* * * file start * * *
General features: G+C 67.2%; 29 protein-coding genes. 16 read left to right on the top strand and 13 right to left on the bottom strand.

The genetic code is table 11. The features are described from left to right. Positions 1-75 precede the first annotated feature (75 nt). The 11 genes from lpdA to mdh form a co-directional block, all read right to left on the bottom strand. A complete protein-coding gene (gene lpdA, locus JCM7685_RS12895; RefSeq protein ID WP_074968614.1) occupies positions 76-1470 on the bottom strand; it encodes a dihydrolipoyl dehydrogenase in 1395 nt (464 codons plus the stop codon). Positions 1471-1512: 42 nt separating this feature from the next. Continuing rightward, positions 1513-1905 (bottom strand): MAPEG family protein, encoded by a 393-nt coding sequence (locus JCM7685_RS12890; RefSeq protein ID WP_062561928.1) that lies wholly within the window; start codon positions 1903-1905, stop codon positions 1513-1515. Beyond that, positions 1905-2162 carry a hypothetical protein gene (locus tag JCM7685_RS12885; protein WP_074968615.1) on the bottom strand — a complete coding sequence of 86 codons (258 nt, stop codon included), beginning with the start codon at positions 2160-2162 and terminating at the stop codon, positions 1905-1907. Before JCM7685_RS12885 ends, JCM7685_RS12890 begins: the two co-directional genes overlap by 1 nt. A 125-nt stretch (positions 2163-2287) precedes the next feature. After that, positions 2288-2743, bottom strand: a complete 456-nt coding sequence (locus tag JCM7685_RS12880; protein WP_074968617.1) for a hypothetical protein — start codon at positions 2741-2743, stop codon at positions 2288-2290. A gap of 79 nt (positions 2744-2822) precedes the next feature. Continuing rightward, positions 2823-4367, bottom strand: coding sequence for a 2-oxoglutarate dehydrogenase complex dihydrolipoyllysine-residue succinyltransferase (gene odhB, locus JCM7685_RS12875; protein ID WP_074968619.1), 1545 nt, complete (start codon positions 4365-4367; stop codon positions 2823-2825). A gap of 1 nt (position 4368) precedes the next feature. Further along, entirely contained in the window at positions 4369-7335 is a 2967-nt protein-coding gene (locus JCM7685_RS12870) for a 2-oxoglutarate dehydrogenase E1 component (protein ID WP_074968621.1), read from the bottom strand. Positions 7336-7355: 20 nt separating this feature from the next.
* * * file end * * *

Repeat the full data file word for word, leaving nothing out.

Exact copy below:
General features: G+C 67.2%; 29 protein-coding genes. 16 read left to right on the top strand and 13 right to left on the bottom strand.

The genetic code is table 11. The features are described from left to right. Positions 1-75 precede the first annotated feature (75 nt). The 11 genes from lpdA to mdh form a co-directional block, all read right to left on the bottom strand. A complete protein-coding gene (gene lpdA, locus JCM7685_RS12895; RefSeq protein ID WP_074968614.1) occupies positions 76-1470 on the bottom strand; it encodes a dihydrolipoyl dehydrogenase in 1395 nt (464 codons plus the stop codon). Positions 1471-1512: 42 nt separating this feature from the next. Continuing rightward, positions 1513-1905 (bottom strand): MAPEG family protein, encoded by a 393-nt coding sequence (locus JCM7685_RS12890; RefSeq protein ID WP_062561928.1) that lies wholly within the window; start codon positions 1903-1905, stop codon positions 1513-1515. Beyond that, positions 1905-2162 carry a hypothetical protein gene (locus tag JCM7685_RS12885; protein WP_074968615.1) on the bottom strand — a complete coding sequence of 86 codons (258 nt, stop codon included), beginning with the start codon at positions 2160-2162 and terminating at the stop codon, positions 1905-1907. Before JCM7685_RS12885 ends, JCM7685_RS12890 begins: the two co-directional genes overlap by 1 nt. A 125-nt stretch (positions 2163-2287) precedes the next feature. After that, positions 2288-2743, bottom strand: a complete 456-nt coding sequence (locus tag JCM7685_RS12880; protein WP_074968617.1) for a hypothetical protein — start codon at positions 2741-2743, stop codon at positions 2288-2290. A gap of 79 nt (positions 2744-2822) precedes the next feature. Continuing rightward, positions 2823-4367, bottom strand: coding sequence for a 2-oxoglutarate dehydrogenase complex dihydrolipoyllysine-residue succinyltransferase (gene odhB, locus JCM7685_RS12875; protein ID WP_074968619.1), 1545 nt, complete (start codon positions 4365-4367; stop codon positions 2823-2825). A gap of 1 nt (position 4368) precedes the next feature. Further along, entirely contained in the window at positions 4369-7335 is a 2967-nt protein-coding gene (locus JCM7685_RS12870) for a 2-oxoglutarate dehydrogenase E1 component (protein ID WP_074968621.1), read from the bottom strand. Positions 7336-7355: 20 nt separating this feature from the next.